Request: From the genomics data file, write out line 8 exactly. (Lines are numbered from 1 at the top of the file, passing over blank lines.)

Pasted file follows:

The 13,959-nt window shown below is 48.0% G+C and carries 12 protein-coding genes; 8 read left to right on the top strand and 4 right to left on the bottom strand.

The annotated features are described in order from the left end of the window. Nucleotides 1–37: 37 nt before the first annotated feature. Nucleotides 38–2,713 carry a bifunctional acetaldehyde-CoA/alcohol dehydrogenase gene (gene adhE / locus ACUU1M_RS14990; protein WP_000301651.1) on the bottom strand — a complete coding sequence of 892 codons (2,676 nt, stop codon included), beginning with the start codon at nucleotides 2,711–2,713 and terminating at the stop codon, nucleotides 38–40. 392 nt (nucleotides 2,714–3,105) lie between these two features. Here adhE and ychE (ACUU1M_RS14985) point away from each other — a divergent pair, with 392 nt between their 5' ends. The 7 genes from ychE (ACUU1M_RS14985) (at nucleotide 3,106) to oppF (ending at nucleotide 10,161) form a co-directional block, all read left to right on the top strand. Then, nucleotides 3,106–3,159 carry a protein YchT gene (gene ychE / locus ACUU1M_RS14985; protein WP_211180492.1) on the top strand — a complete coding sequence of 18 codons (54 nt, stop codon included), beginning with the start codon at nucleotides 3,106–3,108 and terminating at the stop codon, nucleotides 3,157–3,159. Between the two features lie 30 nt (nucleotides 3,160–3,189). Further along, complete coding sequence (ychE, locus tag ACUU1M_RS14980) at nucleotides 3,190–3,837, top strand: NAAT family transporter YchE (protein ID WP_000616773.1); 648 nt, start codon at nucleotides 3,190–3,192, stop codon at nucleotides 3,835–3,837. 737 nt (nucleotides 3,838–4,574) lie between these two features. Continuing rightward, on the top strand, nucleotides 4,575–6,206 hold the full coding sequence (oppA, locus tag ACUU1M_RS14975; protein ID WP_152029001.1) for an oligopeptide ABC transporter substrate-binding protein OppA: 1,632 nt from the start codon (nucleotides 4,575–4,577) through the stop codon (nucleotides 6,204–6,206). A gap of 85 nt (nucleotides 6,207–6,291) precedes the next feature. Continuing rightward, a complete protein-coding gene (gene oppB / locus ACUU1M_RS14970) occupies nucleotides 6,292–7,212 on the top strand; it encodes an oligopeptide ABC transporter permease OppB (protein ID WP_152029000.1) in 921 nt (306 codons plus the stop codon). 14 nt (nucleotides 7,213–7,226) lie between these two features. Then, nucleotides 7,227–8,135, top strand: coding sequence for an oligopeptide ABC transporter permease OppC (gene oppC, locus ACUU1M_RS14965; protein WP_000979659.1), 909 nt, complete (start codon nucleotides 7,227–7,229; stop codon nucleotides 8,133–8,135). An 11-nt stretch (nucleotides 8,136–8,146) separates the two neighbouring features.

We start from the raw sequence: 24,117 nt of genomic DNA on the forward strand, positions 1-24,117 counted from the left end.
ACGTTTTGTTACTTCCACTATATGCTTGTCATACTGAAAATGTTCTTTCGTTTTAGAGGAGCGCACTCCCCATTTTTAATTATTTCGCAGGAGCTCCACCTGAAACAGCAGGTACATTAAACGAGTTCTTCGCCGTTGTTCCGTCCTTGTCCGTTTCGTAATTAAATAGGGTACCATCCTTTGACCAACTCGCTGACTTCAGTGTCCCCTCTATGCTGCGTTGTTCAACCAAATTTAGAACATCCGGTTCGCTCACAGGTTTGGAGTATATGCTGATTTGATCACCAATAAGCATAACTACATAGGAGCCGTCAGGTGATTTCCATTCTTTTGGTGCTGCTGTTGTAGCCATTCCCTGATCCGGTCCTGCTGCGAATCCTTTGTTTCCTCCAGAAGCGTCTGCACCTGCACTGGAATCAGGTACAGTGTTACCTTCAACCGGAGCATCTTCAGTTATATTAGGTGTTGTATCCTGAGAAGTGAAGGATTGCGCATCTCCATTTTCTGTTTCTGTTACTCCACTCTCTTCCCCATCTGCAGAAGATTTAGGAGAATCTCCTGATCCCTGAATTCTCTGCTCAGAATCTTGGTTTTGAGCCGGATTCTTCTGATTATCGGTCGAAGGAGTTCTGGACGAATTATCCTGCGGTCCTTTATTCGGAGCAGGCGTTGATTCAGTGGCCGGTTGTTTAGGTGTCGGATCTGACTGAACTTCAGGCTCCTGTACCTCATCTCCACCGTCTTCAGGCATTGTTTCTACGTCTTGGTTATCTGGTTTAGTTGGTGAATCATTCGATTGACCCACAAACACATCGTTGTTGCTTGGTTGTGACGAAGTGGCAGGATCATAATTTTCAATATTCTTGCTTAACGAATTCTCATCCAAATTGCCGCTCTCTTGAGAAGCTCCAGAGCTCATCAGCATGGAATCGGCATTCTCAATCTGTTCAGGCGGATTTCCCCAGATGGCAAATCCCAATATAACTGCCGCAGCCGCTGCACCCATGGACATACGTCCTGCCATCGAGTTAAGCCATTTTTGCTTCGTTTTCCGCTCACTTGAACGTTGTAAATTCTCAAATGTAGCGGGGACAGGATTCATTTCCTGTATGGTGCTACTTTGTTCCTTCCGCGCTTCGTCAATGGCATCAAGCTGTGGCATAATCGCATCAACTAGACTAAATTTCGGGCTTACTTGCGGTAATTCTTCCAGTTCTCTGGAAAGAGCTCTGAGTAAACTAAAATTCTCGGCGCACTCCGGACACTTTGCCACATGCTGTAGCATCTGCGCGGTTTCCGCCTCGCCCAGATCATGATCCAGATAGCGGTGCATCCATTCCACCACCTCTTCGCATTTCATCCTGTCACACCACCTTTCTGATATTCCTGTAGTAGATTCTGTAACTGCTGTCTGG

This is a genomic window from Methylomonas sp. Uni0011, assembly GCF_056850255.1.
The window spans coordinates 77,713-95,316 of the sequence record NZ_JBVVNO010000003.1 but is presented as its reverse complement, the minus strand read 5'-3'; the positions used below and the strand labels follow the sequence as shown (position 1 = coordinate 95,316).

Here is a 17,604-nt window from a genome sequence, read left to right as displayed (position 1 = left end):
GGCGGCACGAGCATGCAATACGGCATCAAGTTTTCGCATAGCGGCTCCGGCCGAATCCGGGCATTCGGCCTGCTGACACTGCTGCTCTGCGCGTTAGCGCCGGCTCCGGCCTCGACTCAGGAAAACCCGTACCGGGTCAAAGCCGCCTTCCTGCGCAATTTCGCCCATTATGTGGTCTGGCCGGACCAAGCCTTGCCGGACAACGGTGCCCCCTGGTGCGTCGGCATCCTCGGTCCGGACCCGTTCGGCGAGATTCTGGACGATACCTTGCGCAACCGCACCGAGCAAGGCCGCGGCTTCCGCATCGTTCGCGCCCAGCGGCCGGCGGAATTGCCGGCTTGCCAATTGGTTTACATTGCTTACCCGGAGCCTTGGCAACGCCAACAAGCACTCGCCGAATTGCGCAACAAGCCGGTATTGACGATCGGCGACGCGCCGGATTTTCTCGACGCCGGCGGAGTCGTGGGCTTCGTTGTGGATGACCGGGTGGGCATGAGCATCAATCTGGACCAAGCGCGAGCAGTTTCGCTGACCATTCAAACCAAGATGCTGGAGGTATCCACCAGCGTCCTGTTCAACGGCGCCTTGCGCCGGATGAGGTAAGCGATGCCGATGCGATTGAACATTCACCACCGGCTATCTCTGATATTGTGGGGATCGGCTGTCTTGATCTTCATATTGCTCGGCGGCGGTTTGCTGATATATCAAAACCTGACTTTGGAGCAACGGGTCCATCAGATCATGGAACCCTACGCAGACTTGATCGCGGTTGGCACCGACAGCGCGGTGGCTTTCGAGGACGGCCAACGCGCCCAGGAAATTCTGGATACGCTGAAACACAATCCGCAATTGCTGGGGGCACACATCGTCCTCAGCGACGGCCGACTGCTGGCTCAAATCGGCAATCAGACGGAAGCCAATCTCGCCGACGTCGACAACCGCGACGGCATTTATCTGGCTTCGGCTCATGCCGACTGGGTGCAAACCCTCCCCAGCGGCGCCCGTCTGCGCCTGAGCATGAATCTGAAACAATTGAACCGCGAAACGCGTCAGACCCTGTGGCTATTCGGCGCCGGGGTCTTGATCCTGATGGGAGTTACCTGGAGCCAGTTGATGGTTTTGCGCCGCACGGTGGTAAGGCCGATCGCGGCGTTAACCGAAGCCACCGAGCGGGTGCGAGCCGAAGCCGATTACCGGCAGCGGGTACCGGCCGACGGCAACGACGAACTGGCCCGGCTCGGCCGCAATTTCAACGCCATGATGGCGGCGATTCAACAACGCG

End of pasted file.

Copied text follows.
GGCGGCACGAGCATGCAATACGGCATCAAGTTTTCGCATAGCGGCTCCGGCCGAATCCGGGCATTCGGCCTGCTGACACTGCTGCTCTGCGCGTTAGCGCCGGCTCCGGCCTCGACTCAGGAAAACCCGTACCGGGTCAAAGCCGCCTTCCTGCGCAATTTCGCCCATTATGTGGTCTGGCCGGACCAAGCCTTGCCGGACAACGGTGCCCCCTGGTGCGTCGGCATCCTCGGTCCGGACCCGTTCGGCGAGATTCTGGACGATACCTTGCGCAACCGCACCGAGCAAGGCCGCGGCTTCCGCATCGTTCGCGCCCAGCGGCCGGCGGAATTGCCGGCTTGCCAATTGGTTTACATTGCTTACCCGGAGCCTTGGCAACGCCAACAAGCACTCGCCGAATTGCGCAACAAGCCGGTATTGACGATCGGCGACGCGCCGGATTTTCTCGACGCCGGCGGAGTCGTGGGCTTCGTTGTGGATGACCGGGTGGGCATGAGCATCAATCTGGACCAAGCGCGAGCAGTTTCGCTGACCATTCAAACCAAGATGCTGGAGGTATCCACCAGCGTCCTGTTCAACGGCGCCTTGCGCCGGATGAGGTAAGCGATGCCGATGCGATTGAACATTCACCACCGGCTATCTCTGATATTGTGGGGATCGGCTGTCTTGATCTTCATATTGCTCGGCGGCGGTTTGCTGATATATCAAAACCTGACTTTGGAGCAACGGGTCCATCAGATCATGGAACCCTACGCAGACTTGATCGCGGTTGGCACCGACAGCGCGGTGGCTTTCGAGGACGGCCAACGCGCCCAGGAAATTCTGGATACGCTGAAACACAATCCGCAATTGCTGGGGGCACACATCGTCCTCAGCGACGGCCGACTGCTGGCTCAAATCGGCAATCAGACGGAAGCCAATCTCGCCGACGTCGACAACCGCGACGGCATTTATCTGGCTTCGGCTCATGCCGACTGGGTGCAAACCCTCCCCAGCGGCGCCCGTCTGCGCCTGAGCATGAATCTGAAACAATTGAACCGCGAAACGCGTCAGACCCTGTGGCTATTCGGCGCCGGGGTCTTGATCCTGATGGGAGTTACCTGGAGCCAGTTGATGGTTTTGCGCCGCACGGTGGTAAGGCCGATCGCGGCGTTAACCGAAGCCACCGAGCGGGTGCGAGCCGAAGCCGATTACCGGCAGCGGGTACCGGCCGACGGCAACGACGAACTGGCCCGGCTCGGCCGCAATTTCAACGCCATGATGGCGGCGATTCAACAACGCG